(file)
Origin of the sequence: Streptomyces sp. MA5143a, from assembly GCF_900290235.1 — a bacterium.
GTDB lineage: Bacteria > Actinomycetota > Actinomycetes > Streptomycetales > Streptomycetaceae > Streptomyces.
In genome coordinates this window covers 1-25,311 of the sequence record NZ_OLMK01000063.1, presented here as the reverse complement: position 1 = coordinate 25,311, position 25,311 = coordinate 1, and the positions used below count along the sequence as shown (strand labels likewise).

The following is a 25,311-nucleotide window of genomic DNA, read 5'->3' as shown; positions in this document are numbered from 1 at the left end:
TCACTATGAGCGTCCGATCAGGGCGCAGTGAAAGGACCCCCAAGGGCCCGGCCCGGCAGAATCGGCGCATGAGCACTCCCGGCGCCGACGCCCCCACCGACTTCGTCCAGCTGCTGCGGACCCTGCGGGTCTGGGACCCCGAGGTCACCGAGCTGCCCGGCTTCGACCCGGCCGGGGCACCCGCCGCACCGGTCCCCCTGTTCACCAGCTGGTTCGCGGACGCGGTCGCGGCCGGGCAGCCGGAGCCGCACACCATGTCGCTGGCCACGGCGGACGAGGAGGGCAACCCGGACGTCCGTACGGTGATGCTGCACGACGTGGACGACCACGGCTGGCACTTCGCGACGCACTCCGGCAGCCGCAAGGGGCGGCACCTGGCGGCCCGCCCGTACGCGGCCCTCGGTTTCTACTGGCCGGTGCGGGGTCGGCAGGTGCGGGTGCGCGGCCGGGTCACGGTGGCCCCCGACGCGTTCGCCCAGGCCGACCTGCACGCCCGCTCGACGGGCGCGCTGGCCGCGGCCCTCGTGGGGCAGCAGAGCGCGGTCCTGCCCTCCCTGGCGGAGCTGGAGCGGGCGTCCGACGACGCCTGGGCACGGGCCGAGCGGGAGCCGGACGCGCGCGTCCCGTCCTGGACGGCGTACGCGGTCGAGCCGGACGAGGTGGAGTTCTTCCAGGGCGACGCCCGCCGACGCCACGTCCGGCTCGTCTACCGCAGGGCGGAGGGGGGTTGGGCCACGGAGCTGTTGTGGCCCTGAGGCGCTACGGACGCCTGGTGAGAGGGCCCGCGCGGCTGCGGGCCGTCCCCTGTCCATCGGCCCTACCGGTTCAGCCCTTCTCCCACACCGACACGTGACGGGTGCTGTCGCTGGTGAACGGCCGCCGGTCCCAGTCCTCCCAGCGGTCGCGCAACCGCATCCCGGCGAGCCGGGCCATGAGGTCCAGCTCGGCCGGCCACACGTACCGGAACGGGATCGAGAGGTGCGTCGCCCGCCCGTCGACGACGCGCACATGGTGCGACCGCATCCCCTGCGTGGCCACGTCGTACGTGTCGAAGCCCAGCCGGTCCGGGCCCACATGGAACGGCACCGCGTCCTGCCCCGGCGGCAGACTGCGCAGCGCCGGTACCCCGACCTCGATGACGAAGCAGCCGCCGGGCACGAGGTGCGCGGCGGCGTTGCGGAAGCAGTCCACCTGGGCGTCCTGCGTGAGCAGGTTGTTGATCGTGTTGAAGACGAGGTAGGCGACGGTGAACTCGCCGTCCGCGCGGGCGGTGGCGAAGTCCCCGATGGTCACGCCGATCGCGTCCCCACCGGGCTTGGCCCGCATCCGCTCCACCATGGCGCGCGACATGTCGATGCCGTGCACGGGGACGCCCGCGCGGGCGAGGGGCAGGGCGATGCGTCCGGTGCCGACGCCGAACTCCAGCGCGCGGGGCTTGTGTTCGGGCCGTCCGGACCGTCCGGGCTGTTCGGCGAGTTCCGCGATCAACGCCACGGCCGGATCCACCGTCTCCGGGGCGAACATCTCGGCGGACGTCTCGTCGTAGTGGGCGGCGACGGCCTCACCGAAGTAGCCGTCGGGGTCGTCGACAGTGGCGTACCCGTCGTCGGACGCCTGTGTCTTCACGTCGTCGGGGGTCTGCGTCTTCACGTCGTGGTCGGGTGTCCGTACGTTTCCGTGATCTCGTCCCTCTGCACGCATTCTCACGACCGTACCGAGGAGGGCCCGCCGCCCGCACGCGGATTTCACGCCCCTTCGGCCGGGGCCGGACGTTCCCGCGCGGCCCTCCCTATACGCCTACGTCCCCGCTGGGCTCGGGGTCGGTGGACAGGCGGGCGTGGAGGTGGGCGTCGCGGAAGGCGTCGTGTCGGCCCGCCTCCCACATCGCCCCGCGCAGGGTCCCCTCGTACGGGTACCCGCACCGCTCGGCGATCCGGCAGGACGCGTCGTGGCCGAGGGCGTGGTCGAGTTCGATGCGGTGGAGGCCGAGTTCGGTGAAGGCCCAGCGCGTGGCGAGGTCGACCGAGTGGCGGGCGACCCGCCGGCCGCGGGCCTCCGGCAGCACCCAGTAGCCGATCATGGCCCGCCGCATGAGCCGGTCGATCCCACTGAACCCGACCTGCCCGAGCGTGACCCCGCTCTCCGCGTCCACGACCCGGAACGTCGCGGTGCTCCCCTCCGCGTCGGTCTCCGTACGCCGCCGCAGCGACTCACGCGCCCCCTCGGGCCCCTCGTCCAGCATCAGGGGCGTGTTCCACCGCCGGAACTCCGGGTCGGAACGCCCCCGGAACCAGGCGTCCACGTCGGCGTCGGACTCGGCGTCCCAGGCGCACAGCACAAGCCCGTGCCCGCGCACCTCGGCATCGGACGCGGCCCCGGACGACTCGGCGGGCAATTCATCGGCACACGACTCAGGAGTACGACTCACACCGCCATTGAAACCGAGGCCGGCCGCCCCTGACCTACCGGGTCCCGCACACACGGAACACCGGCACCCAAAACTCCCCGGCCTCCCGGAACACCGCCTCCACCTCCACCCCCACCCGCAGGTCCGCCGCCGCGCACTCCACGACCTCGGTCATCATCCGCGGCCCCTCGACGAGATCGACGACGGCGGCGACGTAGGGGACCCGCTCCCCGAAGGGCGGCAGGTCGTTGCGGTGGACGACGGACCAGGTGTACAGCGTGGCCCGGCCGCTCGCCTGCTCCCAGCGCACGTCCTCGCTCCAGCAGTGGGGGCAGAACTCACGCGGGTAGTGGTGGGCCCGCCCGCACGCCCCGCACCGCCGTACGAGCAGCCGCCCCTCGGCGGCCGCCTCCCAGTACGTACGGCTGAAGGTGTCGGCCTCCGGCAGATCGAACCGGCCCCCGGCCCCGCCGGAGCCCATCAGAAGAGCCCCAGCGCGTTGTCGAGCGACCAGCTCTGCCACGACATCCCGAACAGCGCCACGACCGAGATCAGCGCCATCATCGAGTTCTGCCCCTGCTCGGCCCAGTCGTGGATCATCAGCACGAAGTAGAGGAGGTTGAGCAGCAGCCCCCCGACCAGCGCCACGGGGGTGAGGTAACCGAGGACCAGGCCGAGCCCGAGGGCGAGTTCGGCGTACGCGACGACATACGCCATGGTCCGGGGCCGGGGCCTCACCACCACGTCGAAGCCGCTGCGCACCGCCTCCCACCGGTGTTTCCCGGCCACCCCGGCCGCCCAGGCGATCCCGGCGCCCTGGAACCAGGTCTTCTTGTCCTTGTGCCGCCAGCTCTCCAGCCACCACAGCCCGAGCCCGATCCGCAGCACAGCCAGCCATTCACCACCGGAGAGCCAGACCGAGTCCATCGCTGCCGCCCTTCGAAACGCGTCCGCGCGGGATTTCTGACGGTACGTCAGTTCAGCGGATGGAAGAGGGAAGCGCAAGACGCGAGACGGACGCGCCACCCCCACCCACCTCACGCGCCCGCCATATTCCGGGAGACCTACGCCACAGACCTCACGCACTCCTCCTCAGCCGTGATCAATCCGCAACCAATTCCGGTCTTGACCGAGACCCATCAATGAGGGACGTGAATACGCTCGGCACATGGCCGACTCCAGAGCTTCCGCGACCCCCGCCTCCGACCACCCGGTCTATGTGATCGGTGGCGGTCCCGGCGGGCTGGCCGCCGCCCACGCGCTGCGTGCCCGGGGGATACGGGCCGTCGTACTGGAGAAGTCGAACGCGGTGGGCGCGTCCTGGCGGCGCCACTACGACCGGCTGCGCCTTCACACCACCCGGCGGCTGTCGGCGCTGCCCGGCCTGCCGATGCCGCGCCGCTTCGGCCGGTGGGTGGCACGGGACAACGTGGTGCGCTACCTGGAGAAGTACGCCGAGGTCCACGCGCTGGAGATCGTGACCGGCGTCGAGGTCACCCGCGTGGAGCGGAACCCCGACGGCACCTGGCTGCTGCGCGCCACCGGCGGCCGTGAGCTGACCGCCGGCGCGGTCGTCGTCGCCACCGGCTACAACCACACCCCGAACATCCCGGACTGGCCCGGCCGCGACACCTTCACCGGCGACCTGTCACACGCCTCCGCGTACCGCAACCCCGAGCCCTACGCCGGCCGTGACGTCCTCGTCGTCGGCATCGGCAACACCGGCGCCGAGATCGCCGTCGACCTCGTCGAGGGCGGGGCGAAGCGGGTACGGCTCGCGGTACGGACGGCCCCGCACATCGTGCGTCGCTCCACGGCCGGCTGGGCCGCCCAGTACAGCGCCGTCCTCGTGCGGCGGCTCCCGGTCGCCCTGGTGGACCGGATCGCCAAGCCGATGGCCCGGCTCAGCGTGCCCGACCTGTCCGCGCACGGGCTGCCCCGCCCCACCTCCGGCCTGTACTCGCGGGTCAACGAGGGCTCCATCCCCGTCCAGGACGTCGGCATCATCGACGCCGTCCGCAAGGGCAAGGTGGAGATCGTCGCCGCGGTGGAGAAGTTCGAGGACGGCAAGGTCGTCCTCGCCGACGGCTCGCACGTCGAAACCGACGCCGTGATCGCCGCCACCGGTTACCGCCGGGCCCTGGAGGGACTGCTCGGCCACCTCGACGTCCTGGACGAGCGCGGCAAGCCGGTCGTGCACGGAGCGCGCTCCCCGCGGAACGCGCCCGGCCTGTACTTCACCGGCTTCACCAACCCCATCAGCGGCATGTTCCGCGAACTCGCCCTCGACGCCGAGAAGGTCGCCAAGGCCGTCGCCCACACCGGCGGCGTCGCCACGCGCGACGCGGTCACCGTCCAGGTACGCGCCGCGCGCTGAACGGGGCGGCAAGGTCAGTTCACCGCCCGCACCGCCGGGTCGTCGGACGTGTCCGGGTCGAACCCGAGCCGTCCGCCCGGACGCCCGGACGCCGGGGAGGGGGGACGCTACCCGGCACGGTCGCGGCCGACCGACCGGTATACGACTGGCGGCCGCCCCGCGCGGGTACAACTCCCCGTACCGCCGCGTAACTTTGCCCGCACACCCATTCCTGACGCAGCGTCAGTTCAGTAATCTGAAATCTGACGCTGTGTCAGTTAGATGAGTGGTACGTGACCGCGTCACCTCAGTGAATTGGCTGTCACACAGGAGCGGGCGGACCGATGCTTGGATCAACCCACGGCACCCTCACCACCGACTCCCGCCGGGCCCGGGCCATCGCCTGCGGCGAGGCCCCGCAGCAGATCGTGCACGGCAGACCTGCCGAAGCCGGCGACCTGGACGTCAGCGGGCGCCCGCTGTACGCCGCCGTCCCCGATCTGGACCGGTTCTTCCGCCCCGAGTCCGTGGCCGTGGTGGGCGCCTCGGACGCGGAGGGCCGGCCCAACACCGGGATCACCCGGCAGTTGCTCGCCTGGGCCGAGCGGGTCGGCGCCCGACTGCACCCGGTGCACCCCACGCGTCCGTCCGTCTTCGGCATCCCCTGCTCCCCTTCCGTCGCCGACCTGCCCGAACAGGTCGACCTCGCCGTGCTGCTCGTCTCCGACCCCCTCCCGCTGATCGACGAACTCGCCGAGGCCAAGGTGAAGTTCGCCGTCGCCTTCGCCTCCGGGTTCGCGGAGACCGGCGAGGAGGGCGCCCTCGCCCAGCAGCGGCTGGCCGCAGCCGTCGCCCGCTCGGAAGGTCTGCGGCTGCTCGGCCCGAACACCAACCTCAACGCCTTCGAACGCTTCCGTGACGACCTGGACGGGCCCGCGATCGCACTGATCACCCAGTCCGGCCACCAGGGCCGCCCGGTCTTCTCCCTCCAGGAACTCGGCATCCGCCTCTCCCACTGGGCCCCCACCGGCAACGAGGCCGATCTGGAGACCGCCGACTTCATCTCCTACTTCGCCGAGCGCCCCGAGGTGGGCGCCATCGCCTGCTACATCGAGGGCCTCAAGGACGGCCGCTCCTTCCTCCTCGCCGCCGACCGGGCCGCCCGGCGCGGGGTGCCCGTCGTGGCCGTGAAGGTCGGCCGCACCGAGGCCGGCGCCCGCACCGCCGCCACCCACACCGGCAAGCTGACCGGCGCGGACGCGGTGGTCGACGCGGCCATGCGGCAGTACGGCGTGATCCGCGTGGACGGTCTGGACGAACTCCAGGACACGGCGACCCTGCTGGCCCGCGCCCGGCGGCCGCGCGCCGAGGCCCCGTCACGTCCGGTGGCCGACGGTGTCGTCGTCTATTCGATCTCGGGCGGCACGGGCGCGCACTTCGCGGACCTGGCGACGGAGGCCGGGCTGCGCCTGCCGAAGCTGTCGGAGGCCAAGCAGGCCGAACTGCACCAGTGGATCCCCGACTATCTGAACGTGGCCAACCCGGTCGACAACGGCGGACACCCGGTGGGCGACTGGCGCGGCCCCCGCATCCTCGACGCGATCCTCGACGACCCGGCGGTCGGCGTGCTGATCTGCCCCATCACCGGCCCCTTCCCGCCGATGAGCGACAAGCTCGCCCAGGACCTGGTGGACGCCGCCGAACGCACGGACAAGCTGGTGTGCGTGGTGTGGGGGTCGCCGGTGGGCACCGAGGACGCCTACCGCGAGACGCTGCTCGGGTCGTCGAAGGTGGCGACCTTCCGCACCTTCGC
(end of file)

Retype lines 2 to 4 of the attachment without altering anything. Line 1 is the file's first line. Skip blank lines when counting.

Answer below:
GTDB lineage: Bacteria > Actinomycetota > Actinomycetes > Streptomycetales > Streptomycetaceae > Streptomyces.
In genome coordinates this window covers 1-25,311 of the sequence record NZ_OLMK01000063.1, presented here as the reverse complement: position 1 = coordinate 25,311, position 25,311 = coordinate 1, and the positions used below count along the sequence as shown (strand labels likewise).

The following is a 25,311-nucleotide window of genomic DNA, read 5'->3' as shown; positions in this document are numbered from 1 at the left end: